Hoboken Mayor Dawn Zimmer, who has raised allegations that the office of New Jersey Gov. Chris Christie strong-armed her over a development project, is on a media hiatus.
Zimmer stated Wednesday that her blitz of media interviews on the topic is over for now.
“The U.S. Attorney’s office has asked that we not conduct additional media interviews and we are respecting their request,” reads the statement.
Zimmer did add that comments she made during interviews and through previous statements are still valid.
On Jan. 19, the mayor met with the U.S. Attorney’s Office for several hours, and handed over her journal and some other documents.
Zimmer’s journal entries from May 2013 describe being pressured by Lt. Gov. Kim Guadagno to support a Hoboken development project for the Rockefeller Group in exchange for Sandy recovery aid. The journal is considered key to her allegations.
“The Lieutenant Governor came to Hoboken and told me that Sandy aid would be contingent on moving forward with a private development project,” a statement released on the same day reads in part.
Zimmer also said she is willing to testify under oath and to give any additional information that is requested.
On Jan. 20, after Guadagno denied the allegations, Zimmer said she was “genuinely disappointed.”
“Lieutenant Governor Guadagno has lived up to her promise that she would deny linking Hoboken’s application for Sandy hazard mitigation funding with expediting a private development project,” Zimmer said in a statement.
She has also implicated Commissioner Richard Constable of the Department of Community Affairs in the incident.
Lieutenant Governor’s Position
Guadagno, who is New Jersey’s first lieutenant governor, is also the secretary of state and is deeply involved in the state’s economic development. The dual roles and deep involvement with the state’s economy are not typical of such a position.
Though lieutenant governor’s roles and responsibilities vary by state, Guadagno’s additional roles are unusual.
She is chair of the Red Tape Review Commission, which reviews and reforms the state’s regulatory process for business and nonprofit groups. She also oversees promotion of the state’s $38 billion tourism industry and is in charge of state programs for the arts, culture, and history.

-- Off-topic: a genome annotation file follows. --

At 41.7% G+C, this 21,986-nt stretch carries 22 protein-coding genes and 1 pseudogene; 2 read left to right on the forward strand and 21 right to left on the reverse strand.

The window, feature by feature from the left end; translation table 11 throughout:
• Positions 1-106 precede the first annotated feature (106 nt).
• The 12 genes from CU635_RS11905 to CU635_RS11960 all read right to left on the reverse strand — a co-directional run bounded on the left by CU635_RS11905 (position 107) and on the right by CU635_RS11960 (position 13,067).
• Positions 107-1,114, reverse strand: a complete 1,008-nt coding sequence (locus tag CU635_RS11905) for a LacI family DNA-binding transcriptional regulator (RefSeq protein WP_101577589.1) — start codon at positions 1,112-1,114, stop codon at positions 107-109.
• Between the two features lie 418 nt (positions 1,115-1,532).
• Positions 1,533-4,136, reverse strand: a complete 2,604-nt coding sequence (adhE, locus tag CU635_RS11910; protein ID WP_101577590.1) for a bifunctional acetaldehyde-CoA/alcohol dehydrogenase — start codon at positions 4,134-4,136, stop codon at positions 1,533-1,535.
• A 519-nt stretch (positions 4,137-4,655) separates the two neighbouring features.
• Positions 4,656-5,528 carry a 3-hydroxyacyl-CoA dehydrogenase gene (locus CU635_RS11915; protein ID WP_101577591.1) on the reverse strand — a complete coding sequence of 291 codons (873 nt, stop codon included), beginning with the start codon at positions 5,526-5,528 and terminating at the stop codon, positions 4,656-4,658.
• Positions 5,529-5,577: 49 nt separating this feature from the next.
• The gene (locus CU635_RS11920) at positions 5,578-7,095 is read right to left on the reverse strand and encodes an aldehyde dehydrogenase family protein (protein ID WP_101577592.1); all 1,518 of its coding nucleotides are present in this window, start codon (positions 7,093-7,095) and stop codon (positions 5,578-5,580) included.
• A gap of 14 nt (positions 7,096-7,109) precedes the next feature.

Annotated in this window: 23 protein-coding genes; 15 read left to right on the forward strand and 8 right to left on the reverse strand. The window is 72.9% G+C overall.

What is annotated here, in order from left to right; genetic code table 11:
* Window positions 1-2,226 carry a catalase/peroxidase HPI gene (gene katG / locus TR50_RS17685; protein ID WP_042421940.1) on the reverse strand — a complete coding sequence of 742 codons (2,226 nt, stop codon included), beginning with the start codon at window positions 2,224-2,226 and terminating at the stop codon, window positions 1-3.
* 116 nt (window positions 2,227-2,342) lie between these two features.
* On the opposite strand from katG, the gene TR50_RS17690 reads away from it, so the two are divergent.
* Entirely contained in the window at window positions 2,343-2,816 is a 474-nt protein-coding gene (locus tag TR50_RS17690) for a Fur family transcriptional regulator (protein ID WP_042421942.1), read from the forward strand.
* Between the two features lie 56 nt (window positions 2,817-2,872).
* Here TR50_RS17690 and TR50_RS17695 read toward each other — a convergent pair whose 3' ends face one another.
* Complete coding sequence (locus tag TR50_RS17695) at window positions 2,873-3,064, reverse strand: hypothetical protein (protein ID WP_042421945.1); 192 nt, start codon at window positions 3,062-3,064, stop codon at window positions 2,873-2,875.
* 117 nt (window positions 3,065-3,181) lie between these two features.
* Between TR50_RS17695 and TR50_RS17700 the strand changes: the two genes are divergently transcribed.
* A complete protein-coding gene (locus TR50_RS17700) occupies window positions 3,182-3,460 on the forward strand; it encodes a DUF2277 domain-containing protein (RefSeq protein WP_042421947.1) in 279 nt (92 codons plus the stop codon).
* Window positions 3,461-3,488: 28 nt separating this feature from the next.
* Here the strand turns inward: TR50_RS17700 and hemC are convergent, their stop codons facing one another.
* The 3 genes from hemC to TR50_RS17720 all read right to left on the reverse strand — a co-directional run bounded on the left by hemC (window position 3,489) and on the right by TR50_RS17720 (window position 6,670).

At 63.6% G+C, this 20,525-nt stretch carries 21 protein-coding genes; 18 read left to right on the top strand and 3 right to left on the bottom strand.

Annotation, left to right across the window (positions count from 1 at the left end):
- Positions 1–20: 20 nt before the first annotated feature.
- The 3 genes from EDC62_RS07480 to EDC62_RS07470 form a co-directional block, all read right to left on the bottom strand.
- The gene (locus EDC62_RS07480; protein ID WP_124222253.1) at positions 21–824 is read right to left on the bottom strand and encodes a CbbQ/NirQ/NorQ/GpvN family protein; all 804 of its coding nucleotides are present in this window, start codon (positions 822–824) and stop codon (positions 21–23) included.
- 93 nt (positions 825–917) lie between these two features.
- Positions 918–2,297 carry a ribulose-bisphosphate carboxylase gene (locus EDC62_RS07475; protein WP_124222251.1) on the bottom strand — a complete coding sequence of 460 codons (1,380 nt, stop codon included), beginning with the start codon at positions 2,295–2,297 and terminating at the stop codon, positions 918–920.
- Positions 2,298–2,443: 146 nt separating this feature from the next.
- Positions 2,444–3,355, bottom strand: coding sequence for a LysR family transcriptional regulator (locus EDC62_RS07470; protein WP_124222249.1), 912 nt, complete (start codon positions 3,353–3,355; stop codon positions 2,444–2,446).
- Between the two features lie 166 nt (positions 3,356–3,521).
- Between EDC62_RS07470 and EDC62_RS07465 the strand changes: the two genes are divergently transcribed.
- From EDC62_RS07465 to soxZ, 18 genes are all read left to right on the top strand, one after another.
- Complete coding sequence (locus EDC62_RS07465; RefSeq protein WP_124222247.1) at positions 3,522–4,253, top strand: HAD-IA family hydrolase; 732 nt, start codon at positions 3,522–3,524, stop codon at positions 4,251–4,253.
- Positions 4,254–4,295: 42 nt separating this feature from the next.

Guadagno also oversees the state’s comprehensive economic development strategy, called New Jersey Partnership for Action (PFA).
Under the umbrella of the PFA, Guadagno also heads the Business Action Center, a single point of contact for the business community; the New Jersey Economic Development Authority, dubbed the state’s “bank for business;” and Choose New Jersey, an independently funded and operated nonprofit that works to bolster economic growth throughout New Jersey.
Not every state in the United States has a lieutenant governor, but those that do often put few official responsibilities on them. In Washington state, the lieutenant governor is president of the Senate and holds some other roles that are mostly ornamental.
“There’s an enormous variety in terms of how that office is carried out,” said Brigid Callahan Harrison, professor of political science and law at Montclair State University, who noted that in most states the lieutenant governor is an elected position in and of itself. But in New Jersey, the new role came with high expectations.
“Because this was a new position, this governor was breaking new ground in terms of defining the position,” said Harrison. “Her purview or responsibilities within the area of economic development might be strong, but I think many people anticipated that she’d have a far greater role than she’s actually had.”
Harrison said that Gov. Christie pointed to the lieutenant governor when he came to office as his point person on economic development and is well-liked by New Jersey’s business community. But in reality “she has done little else,” Harrison said.
Guadagno has a strong background in law and leadership positions, including a stint as the first woman sheriff elected in Monmouth County, N.J.
Yet, “It is really difficult for anyone to share the spotlight with Chris Christie,” Harrison said. “It became clear very early on that the administration did not view her as a full partner. Most New Jerseyans are not very familiar with her—it’s become kind of a running joke in the New Jersey media that there is never any press available for the lieutenant governor.”